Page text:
Kindle Paperwhite: first impressions
For disclosure, Amazon gave me this Kindle Paperwhite 3G, 6″ High Resolution Display with Built-in Light, Free 3G + Wi-Fi – Includes Special Offers. That is not because I’m a blogger, and it didn’t affect whether I would have gotten it or not. I actually had ordered one before I knew I was being given one for my help on the Amazon Kindle forums. I had ordered the one without 3G, and canceling my order and getting theirs going is what resulted in my not having it as soon as some other people. I am not an Amazon employee, and I don’t believe that having been given it will affect these first impressions.
I have owned every reflective screen Kindle model except the recently discontinued Kindle DX. I also have Kindle Fire 1st Generation, and a Kindle Fire HD 7″, Dolby Audio, Dual-Band Wi-Fi, 16 GB.
I mention that to let you know that I can fairly compare the Paperwhite to almost every other model.
The front-lighting on the Paperwhite makes it the most comfortable reading experience I have ever had, including paperbooks. It doesn’t feel like a light in your eyes (and it isn’t), but it has a vibrancy that makes the page live in a very different way.
I’ve referred to the original reflective screen Kindles as looking like an Etch-A-Sketch. The Kindle Paperwhite is like looking in a Viewmaster. That’s not to say it’s 3D, of course, but it has that mellow brightness.
That said, it isn’t perfect. At the bottom of edge of the screen, it looks unevenly smudgy. It’s below where there are words, but it looks like your fingertips are casting shadows on it. It also reminds me a bit of playing Missile Command, with that city at the bottom of the screen.
I think I’ll get used to it quickly. I’ve tried it in bright light, and in an unlit room (turning down the brightness for the latter), and they were both nice. I have superior night vision (which I believe is connected to having some color vision deficiency), and I could still see a slight reflection on the wall even with the light turned down all the way, but I think most people probably wouldn’t notice it.
You can not turn the light all the way off while the device is awake, but Amazon assures us we can get up to eight weeks of battery charge life even with the light on.
I must say, they greatly improved the unpacking experience. There wasn’t a sticker to peel off the screen, and the set-up was guided and easy. You were given the option to do the wi-fi network set-up or to skip it, for example. For someone just planning to use the 3G, that would make sense.
The screen has a very fine, sort of gritty feel…it feels textured a bit. It’s not smooth like glass, it’s…easy to run your fingers over it, but you feel it in a good way. I think that might be part of what makes it seem more responsive. It already seems much more responsive than my Kindle Touch, for instance.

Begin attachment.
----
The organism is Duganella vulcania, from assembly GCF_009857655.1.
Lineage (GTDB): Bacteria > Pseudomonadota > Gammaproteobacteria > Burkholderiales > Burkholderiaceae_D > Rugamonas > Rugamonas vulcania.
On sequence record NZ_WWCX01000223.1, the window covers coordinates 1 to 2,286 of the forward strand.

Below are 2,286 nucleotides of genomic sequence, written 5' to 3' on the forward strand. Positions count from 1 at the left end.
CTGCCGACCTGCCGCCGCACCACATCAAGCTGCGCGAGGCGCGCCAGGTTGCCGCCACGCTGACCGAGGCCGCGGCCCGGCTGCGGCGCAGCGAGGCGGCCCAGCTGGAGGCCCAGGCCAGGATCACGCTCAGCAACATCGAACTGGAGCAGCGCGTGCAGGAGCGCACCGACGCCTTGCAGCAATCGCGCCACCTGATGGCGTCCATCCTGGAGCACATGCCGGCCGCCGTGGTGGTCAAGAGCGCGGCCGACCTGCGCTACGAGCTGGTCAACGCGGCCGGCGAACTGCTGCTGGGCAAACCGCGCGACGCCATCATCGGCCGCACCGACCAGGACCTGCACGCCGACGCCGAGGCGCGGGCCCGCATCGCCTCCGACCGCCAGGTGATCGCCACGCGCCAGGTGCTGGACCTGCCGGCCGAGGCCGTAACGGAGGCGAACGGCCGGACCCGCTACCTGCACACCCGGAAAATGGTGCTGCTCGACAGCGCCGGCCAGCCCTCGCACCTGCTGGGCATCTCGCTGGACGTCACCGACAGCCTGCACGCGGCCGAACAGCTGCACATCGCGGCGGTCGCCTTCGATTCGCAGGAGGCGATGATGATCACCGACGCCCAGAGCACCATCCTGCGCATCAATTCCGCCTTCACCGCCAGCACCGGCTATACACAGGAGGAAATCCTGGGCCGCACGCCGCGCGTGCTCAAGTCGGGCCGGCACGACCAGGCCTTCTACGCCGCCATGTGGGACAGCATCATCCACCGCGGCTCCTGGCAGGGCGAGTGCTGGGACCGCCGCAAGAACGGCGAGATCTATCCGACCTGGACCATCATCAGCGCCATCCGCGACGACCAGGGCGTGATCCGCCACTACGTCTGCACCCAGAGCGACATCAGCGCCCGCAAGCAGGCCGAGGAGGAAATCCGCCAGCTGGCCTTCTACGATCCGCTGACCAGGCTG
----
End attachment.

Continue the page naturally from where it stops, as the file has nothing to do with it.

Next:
Speaking of the Kindle Touch, the Paperwhite is also slightly narrower, and that gives the new Kindle a much better feel in my hand.
The homescreen is definitely an adjustment. It shows you covers of books, and it includes recommendations on mine. I’m not a very visual person, so I tapped the menu button (horizontal lines), and switched to List View. That made it look like it does on my other Kindles: just text.
Similar to a Kindle Fire on the Books tab, you don’t tap the menu to get to your Archives: you tap on the screen to switch between Cloud and Device.
Generally, the interface is pretty easy to use: I think people who have used other touchscreen devices will have no problem. You can “pinch and spread” to increase the text size, for one thing.
On the other hand, if you want to turn the wireless on and off, you do have to go to Home, then do Settings, and then tap there (Airplane Mode on means that wireless is off).
The connection seems speedy, although that’s hard to judge. Using the hyperlinks in my book
seems as fast as on my Kindle Fire. I’m not sure why, but the display of the webpage actually looks better on the Paperwhite than in Silk. One cool thing: I could swipe up, or swipe left, and they both took me to the “next page” of Wikipedia.
The translation also gives you a lot of options. I chose Hindi, and yes, the translation showed me the appropriate character set (as far as I could tell).
Overall, this would be my non-backlit reader of choice. It could be my main reader, except for one fatal flaw for me. Since it doesn’t have sound, it doesn’t have text-to-speech, and I wouldn’t have a primary reader without it. Still, I think it will move into the spot in the rotation currently occupied by my Mindle (the least expensive model), which also does not have speakers.
I end up reading on my Kindle Fire most of the time, since I take that one with me. At home, though, I think it will be the Paperwhite for reading.
If you have any questions about it, or comments, feel free to let me and my readers know by commenting on this post.
I’m sure I’ll write more about it in the future.
This post by Bufo Calvin originally appeared in the I Love My Kindle blog.